A major problem discussed throughout all Chomsky's writings is behavior of institutions that causes harm to the "little people." In a religious nation, it might be called evil or immoral. (Chomsky is not a fan of religion, to put it mildly.) In a nation of laws, it would be called illegal or corrupt. Curiously, among the three Chomsky books listed in the bibliography, "corruption" appears only once in any of the three indices. It refers to the first quote above.
Perhaps the most fascinating thing about Chomsky's writings is the similarity to current writings from the conservative or "right" perspective. Chomsky acknowledges his socialist background. From that perspective, he criticizes the educational establishment, other institutions, and especially the U.S. Government.
Compare current conservative thinking. The conservatives are pulling their children out of public schools for home-schooling. The conservatives have written books about the bias, misinformation and disinformation in the mass media. Both liberals and conservatives are outspoken in their criticism of the U.S. Government.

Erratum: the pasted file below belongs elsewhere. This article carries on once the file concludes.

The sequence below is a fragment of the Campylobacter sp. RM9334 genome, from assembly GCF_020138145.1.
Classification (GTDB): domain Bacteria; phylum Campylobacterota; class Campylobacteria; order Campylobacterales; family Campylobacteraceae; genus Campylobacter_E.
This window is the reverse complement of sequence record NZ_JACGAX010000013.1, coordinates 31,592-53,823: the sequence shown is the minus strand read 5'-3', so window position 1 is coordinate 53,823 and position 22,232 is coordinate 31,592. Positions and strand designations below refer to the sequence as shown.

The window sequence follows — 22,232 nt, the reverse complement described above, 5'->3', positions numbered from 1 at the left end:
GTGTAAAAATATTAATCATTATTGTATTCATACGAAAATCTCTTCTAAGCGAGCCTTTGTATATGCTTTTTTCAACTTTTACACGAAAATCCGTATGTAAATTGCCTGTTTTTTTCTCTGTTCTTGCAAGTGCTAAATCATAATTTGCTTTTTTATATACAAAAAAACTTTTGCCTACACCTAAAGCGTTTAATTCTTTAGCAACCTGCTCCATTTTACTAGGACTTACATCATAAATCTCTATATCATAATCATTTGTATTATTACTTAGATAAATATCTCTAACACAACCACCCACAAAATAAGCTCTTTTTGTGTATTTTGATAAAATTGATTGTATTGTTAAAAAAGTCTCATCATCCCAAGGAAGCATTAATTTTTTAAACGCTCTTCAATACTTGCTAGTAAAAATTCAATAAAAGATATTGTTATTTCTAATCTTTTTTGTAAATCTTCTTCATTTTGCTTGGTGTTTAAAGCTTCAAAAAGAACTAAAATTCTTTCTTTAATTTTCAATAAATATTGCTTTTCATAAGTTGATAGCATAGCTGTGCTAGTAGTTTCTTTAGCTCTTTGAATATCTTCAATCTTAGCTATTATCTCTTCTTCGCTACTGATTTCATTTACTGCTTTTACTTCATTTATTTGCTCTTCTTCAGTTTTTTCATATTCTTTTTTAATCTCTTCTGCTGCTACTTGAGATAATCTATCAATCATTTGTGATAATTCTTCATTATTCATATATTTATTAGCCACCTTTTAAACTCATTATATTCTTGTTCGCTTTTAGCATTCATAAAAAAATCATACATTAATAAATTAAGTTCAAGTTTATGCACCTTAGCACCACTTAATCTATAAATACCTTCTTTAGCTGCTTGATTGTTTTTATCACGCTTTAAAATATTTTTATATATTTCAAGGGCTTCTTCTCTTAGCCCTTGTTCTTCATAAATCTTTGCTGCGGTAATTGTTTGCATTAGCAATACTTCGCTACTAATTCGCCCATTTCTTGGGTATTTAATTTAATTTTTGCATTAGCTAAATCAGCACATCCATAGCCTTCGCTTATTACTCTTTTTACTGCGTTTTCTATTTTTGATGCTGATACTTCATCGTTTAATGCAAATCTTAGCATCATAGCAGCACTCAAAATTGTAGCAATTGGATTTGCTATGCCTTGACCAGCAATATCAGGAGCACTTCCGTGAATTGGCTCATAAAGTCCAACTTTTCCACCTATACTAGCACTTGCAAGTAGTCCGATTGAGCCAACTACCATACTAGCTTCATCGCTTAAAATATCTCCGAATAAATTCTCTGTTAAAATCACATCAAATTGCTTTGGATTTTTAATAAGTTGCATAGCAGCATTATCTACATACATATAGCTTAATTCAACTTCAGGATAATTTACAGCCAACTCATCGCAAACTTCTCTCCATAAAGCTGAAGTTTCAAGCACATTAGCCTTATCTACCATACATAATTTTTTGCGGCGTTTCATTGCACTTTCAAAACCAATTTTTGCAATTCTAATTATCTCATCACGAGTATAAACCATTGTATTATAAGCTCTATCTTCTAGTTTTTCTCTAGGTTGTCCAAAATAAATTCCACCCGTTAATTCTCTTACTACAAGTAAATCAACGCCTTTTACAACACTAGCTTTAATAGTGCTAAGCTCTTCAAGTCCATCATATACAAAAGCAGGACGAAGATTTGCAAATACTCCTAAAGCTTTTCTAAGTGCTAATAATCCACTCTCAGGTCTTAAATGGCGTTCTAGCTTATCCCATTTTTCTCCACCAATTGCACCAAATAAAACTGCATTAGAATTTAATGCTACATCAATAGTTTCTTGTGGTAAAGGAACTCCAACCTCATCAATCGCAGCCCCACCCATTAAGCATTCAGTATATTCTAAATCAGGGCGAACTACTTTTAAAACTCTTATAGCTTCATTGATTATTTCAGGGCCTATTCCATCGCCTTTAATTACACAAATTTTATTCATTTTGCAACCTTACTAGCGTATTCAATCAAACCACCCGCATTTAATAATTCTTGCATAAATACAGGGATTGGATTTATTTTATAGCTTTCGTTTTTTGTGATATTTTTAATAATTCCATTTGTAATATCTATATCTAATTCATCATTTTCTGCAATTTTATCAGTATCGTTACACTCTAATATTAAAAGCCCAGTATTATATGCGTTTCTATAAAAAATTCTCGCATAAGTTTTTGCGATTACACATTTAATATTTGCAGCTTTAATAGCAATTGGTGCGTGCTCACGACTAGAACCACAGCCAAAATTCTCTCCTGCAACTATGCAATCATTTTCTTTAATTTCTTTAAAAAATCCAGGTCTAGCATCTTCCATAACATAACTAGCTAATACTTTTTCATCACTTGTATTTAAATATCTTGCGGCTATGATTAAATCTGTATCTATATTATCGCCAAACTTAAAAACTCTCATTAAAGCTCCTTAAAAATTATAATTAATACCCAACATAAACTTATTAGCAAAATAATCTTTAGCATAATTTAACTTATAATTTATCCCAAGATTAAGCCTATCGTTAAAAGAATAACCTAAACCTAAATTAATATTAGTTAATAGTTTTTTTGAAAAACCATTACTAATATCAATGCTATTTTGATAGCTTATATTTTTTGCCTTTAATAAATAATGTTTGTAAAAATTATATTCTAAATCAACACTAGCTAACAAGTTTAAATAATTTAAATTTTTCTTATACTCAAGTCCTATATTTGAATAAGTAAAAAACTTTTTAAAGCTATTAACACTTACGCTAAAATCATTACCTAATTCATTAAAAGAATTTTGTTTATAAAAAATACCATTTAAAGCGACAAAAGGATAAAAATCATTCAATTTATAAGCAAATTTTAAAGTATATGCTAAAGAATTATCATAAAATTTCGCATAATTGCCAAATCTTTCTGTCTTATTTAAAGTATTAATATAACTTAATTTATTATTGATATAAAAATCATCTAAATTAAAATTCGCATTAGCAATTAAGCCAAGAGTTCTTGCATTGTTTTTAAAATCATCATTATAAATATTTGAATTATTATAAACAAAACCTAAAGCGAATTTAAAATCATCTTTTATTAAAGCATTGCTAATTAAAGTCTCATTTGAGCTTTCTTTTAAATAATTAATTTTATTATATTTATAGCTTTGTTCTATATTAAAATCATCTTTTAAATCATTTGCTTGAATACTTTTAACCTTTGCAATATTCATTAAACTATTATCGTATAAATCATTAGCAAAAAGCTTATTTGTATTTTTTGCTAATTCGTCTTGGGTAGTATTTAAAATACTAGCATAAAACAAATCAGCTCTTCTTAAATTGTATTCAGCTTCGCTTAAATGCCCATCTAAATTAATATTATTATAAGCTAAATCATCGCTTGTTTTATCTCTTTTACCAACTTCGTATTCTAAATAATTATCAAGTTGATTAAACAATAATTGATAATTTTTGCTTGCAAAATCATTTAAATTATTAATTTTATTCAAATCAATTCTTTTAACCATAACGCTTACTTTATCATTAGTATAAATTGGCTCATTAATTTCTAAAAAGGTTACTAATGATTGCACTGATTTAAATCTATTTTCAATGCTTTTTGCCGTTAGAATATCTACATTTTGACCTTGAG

A major remedy proposed in Chomsky's writings is that the weak should band together to challenge, if not overthrow, the strong. This appears to be the intent of both the left and the right in U.S. politics today. The means of communication to facilitate that banding together are at this time becoming widely available.
Disclosures: The author of this review has perused three Chomsky books, listed here. He has made no effort to independently verify any of the claims made in them. His purpose was to get a sense of Chomsky's viewpoint and objectives. If this material helps the reader to determine whether he wishes to delve into Chomsky's material, this objective has been accomplished.
- Understanding Power: The Indispensible Chomsky, edited by Peter R. Mitchell and John Schoeffel (New York: The New Press, 2002), ISBN 1-56584-703-2.
- The Chomsky Reader, edited by James Peck (New York: Pantheon, 1987), ISBN 0-394-75173-6.
- Noam Chomsky: A Life of Dissent, by Robert F. Barsky (Cambridge, MA: The MIT Press, 1997), ISBN 0-262-02418-7.